World community building through international banking : the creation of an international committee on world banking and world community
Date of Award
Master of Arts
Dr. John W. Outland
Dr. Sheila H. Carapico
Dr. Jimmy D. Kandeh
WORLD COMMUNITY BUILDING THROUGH INTERNATIONAL BANKING: THE CREATION OF AN INTERNATIONAL COMMITTEE ON WORLD BANKING AND WORLD COMMUNITY, by Peter Ward McCabe, B.A., University of Richmond, 1986. A thesis submitted to the Graduate faculty of the University of Richmond in Candidacy for the degree of Master of Arts in Political Science. Presented January 1992, under the direction of Dr. John W. Outland.
The Thesis proposes a means by which a world community may eventually be built. The problems facing the development of a world community are many; they include cultural differences, politics, religion, fear and greed, only to name a few. The point of this thesis is to argue that best possible option available to the world for building a world community can be found in economics. An economic solution is thus offered.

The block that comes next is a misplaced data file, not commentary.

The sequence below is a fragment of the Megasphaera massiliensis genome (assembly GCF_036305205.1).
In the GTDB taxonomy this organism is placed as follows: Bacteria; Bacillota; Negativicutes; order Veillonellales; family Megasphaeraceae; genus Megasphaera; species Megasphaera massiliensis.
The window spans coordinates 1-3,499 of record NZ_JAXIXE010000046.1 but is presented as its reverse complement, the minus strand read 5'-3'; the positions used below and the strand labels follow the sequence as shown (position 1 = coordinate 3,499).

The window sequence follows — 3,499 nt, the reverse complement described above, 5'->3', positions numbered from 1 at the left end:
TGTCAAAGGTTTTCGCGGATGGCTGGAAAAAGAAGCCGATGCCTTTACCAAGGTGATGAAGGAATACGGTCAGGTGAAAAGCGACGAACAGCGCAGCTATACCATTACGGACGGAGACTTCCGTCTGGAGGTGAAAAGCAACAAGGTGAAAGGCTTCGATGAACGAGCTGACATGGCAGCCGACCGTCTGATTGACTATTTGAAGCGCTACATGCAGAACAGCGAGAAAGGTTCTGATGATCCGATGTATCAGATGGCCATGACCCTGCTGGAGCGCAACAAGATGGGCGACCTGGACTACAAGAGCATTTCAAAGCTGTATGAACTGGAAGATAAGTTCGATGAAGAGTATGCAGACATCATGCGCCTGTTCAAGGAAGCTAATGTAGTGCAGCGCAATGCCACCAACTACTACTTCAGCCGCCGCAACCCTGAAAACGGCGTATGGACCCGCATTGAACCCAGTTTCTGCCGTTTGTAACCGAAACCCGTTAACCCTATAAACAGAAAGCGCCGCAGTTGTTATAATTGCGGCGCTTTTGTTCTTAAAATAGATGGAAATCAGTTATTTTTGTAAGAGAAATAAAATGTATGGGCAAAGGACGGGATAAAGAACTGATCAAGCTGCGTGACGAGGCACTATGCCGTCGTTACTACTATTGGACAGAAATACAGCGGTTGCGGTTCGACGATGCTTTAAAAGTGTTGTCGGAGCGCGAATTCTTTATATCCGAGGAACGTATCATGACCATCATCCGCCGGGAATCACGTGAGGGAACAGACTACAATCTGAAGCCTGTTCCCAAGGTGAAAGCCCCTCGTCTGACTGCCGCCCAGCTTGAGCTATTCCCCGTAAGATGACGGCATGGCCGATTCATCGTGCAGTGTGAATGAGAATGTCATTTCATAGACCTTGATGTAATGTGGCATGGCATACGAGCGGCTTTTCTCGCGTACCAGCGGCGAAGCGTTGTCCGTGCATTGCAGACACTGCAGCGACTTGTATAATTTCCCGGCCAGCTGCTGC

The proposal is for the creation of an International Committee on World Banking and World Community. It would direct the world's economic resources for the more productive use of all resources, both human and natural, in moving the world towards integration and community. The structure and operation of this Committee are presented.
The historical and case study methods are employed for building the strength of the economic argument and for promoting the viability of the Committee (the International Banking Community, IBC, the Committee's descriptive yet short name). This method allows for the formulation of the argument, the plan, and the theoretical advantages of the proposal. The conclusion of the thesis is that the best chance of creating a world community can be achieved through an international committee on world banking.
McCabe, Peter W., "World community building through international banking : the creation of an international committee on world banking and world community" (1993). Master's Theses. 730.